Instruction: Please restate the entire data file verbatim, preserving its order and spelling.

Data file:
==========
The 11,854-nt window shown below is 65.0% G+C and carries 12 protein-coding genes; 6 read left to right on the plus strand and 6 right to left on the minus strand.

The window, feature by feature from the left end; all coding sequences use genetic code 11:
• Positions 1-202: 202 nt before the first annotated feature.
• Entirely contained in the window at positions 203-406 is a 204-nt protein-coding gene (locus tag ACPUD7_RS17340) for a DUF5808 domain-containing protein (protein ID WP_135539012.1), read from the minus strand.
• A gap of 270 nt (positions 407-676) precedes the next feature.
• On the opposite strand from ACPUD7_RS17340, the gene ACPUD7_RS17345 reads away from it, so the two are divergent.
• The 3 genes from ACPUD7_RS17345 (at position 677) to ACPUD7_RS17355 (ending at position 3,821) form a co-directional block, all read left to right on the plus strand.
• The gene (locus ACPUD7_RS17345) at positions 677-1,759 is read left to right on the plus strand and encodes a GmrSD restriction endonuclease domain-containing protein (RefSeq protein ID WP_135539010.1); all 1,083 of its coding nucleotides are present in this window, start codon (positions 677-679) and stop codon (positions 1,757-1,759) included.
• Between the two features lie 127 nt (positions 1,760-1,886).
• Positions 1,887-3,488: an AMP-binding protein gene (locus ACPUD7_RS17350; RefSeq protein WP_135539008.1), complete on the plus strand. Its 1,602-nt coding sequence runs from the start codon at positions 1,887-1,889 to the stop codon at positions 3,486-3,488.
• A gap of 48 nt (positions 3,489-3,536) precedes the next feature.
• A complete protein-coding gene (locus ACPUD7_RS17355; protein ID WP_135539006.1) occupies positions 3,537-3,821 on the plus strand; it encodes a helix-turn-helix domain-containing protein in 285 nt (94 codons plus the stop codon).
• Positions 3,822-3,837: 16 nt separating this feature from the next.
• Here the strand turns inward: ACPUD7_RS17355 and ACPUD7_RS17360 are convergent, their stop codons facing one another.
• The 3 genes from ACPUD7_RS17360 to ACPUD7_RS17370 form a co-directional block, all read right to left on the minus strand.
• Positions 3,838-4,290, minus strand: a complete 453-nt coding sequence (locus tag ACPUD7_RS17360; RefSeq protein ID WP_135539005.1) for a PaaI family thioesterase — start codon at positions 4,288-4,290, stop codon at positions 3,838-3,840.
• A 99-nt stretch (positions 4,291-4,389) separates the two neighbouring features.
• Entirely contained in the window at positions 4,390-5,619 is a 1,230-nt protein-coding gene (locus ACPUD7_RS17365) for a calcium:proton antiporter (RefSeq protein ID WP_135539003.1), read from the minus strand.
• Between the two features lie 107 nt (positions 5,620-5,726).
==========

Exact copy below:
The 11,854-nt window shown below is 65.0% G+C and carries 12 protein-coding genes; 6 read left to right on the plus strand and 6 right to left on the minus strand.

The window, feature by feature from the left end; all coding sequences use genetic code 11:
• Positions 1-202: 202 nt before the first annotated feature.
• Entirely contained in the window at positions 203-406 is a 204-nt protein-coding gene (locus tag ACPUD7_RS17340) for a DUF5808 domain-containing protein (protein ID WP_135539012.1), read from the minus strand.
• A gap of 270 nt (positions 407-676) precedes the next feature.
• On the opposite strand from ACPUD7_RS17340, the gene ACPUD7_RS17345 reads away from it, so the two are divergent.
• The 3 genes from ACPUD7_RS17345 (at position 677) to ACPUD7_RS17355 (ending at position 3,821) form a co-directional block, all read left to right on the plus strand.
• The gene (locus ACPUD7_RS17345) at positions 677-1,759 is read left to right on the plus strand and encodes a GmrSD restriction endonuclease domain-containing protein (RefSeq protein ID WP_135539010.1); all 1,083 of its coding nucleotides are present in this window, start codon (positions 677-679) and stop codon (positions 1,757-1,759) included.
• Between the two features lie 127 nt (positions 1,760-1,886).
• Positions 1,887-3,488: an AMP-binding protein gene (locus ACPUD7_RS17350; RefSeq protein WP_135539008.1), complete on the plus strand. Its 1,602-nt coding sequence runs from the start codon at positions 1,887-1,889 to the stop codon at positions 3,486-3,488.
• A gap of 48 nt (positions 3,489-3,536) precedes the next feature.
• A complete protein-coding gene (locus ACPUD7_RS17355; protein ID WP_135539006.1) occupies positions 3,537-3,821 on the plus strand; it encodes a helix-turn-helix domain-containing protein in 285 nt (94 codons plus the stop codon).
• Positions 3,822-3,837: 16 nt separating this feature from the next.
• Here the strand turns inward: ACPUD7_RS17355 and ACPUD7_RS17360 are convergent, their stop codons facing one another.
• The 3 genes from ACPUD7_RS17360 to ACPUD7_RS17370 form a co-directional block, all read right to left on the minus strand.
• Positions 3,838-4,290, minus strand: a complete 453-nt coding sequence (locus tag ACPUD7_RS17360; RefSeq protein ID WP_135539005.1) for a PaaI family thioesterase — start codon at positions 4,288-4,290, stop codon at positions 3,838-3,840.
• A 99-nt stretch (positions 4,291-4,389) separates the two neighbouring features.
• Entirely contained in the window at positions 4,390-5,619 is a 1,230-nt protein-coding gene (locus ACPUD7_RS17365) for a calcium:proton antiporter (RefSeq protein ID WP_135539003.1), read from the minus strand.
• Between the two features lie 107 nt (positions 5,620-5,726).